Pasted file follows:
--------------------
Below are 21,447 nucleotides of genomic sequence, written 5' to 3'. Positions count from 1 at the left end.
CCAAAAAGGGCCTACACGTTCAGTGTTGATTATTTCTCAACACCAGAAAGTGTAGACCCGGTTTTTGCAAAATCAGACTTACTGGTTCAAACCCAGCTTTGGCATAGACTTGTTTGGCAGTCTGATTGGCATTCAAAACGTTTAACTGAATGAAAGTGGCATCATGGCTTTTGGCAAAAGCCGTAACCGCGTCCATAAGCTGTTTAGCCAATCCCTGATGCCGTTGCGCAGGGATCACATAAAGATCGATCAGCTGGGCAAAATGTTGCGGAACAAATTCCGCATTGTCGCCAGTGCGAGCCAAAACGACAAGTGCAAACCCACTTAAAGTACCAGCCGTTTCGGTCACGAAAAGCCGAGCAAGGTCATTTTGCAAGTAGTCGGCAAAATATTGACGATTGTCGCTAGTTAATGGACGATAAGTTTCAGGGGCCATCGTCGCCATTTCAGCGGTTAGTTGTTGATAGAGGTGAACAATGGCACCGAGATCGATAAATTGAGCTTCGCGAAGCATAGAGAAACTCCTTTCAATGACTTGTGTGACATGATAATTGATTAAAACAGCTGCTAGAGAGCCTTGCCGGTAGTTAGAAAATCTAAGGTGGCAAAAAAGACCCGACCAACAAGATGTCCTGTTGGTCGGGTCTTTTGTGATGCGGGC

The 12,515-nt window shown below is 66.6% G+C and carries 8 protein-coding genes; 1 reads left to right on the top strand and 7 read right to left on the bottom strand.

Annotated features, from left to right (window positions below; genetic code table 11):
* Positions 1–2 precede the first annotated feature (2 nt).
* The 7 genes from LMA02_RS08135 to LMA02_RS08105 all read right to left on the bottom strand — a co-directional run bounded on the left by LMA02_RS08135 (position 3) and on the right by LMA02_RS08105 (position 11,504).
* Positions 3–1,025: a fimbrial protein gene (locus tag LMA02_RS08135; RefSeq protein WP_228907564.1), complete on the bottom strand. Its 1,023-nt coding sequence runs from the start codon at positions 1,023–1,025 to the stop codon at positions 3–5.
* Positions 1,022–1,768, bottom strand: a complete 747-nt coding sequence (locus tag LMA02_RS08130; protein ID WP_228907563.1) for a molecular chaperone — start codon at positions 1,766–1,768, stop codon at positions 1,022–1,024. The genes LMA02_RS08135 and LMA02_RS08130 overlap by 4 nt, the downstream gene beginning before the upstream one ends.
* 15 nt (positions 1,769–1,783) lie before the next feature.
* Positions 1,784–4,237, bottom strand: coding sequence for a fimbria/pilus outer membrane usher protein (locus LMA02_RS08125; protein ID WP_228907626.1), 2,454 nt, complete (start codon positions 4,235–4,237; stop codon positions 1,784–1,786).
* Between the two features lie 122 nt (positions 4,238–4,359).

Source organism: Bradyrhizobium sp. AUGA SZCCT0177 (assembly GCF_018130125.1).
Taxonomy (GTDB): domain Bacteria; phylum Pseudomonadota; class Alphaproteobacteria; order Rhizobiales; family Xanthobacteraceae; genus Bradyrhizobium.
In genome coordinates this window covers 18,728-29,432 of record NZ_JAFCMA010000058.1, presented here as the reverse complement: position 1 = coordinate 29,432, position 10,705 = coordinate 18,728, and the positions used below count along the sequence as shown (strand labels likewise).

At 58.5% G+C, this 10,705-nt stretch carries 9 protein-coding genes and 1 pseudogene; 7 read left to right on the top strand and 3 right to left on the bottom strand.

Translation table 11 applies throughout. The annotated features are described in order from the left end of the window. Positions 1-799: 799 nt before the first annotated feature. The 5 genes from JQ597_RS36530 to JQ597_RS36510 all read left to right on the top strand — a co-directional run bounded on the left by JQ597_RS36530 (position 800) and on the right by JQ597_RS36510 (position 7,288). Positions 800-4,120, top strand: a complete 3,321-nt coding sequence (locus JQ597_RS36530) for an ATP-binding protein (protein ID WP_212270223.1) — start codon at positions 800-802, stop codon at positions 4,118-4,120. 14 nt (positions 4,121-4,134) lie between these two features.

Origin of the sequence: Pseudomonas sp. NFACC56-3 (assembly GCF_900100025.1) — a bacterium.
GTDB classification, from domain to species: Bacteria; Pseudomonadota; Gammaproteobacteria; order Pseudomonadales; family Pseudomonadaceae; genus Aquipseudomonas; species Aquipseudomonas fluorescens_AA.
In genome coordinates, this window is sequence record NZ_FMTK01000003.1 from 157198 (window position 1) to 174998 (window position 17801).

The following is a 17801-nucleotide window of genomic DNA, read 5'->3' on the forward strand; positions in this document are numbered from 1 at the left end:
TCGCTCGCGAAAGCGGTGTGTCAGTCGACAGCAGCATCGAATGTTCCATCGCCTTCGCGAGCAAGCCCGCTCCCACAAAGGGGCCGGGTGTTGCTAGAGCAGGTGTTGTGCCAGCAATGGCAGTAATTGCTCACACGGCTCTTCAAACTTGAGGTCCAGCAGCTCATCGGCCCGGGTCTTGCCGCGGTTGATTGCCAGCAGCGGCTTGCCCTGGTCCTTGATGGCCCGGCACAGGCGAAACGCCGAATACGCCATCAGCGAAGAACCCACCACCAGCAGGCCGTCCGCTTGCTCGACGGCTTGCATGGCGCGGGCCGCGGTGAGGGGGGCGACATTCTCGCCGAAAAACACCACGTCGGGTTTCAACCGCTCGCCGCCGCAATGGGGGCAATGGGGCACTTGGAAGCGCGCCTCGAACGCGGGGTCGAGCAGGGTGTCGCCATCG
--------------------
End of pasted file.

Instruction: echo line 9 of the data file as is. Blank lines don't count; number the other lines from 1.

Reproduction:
* 15 nt (positions 1,769–1,783) lie before the next feature.